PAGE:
It has also been suggested by critics that evolutionary psychologists’ theories and interpretations of empirical data rely heavily on ideological assumptions about race and gender. Halford Fairchild, for example, argues that J. Philippe Rushton’s work on race and intelligence was influenced by preconceived notions about race and was “cloaked in the nomenclature, language and ‘objectivity'” of evolutionary psychology, sociobiology and population genetics.
Moreover, evolutionary psychology has been criticized for its ethical implications. Richardon (2007) and Wilson et al. (2003) have cited the theories in A Natural History of Rape where rape is described as a form of mate choice that enhances male fitness as examples. Critics have expressed concern over the moral consequences of such evolutionary theories and some critics have understood them to justify rape. However, empirical research has found that, compared to a control group, exposure to evolutionary psychology theories had no observable impact on male judgments of men’s criminal sexual behavior.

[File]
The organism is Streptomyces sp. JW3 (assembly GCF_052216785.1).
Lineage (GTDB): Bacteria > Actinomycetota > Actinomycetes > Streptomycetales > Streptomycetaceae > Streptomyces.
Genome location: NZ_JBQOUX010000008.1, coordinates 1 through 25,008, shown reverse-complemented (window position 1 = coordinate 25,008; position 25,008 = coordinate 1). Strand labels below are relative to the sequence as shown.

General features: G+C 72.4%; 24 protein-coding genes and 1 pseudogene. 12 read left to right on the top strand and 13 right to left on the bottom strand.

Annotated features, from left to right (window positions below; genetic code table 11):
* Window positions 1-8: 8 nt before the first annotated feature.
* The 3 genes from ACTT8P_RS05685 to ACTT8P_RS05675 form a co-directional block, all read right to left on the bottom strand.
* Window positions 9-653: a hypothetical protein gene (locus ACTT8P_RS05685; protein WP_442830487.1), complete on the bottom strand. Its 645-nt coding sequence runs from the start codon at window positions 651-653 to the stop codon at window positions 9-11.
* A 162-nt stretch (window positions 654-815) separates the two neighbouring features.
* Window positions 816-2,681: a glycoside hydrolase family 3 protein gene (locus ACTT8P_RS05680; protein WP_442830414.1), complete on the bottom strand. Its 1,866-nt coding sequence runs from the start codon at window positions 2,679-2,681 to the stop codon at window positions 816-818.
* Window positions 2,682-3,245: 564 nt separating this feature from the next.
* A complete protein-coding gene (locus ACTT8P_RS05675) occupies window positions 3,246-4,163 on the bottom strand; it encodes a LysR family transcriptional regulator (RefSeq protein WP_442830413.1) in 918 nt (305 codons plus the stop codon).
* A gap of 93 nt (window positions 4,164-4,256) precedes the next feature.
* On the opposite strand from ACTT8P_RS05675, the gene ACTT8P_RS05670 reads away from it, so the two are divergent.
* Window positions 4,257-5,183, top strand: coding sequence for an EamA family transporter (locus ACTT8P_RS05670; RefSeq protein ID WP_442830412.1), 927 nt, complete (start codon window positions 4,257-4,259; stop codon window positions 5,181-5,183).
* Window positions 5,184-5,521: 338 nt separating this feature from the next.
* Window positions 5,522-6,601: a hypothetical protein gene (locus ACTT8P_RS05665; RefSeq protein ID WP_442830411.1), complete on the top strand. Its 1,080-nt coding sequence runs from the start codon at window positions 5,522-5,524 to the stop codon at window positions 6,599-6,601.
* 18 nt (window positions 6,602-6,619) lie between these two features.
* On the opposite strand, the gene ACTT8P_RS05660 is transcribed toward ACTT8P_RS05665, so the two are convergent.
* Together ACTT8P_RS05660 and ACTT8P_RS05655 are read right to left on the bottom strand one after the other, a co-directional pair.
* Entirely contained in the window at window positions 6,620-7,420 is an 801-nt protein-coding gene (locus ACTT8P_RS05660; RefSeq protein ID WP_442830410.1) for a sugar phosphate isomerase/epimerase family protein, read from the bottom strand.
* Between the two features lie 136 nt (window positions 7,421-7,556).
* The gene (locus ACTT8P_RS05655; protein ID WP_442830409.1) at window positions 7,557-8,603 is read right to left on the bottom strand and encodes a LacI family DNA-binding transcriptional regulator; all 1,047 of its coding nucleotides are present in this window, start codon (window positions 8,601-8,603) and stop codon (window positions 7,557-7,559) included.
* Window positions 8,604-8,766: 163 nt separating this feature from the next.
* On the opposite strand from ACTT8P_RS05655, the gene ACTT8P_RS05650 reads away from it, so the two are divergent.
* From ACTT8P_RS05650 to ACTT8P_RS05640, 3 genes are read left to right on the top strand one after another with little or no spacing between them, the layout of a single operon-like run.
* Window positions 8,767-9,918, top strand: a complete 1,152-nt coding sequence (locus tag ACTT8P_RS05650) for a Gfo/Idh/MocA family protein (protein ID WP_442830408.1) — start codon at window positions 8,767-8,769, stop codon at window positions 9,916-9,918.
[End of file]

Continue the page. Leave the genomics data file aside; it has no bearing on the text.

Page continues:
Evolutionary psychologists caution against committing the naturalistic fallacy – the idea that “ought can be derived from is” and that “what is natural” is necessarily a moral good. In the book The Blank Slate, Steven Pinker contends that critics have committed two logical fallacies:
The naturalistic fallacy is the idea that what is found in nature is good. It was the basis for Social Darwinism, the belief that helping the poor and sick would get in the way of evolution, which depends on the survival of the fittest. Today, biologists denounce the Naturalistic Fallacy because they want to describe the natural world honestly, without people deriving morals about how we ought to behave — as in: If birds and beasts engage in adultery, infanticide, cannibalism, it must be OK. The moralistic fallacy is that what is good is found in nature. It lies behind the bad science in nature-documentary voiceovers: lions are mercy-killers of the weak and sick, mice feel no pain when cats eat them, dung beetles recycle dung to benefit the ecosystem and so on. It also lies behind the romantic belief that humans cannot harbor desires to kill, rape, lie, or steal because that would be too depressing or reactionary.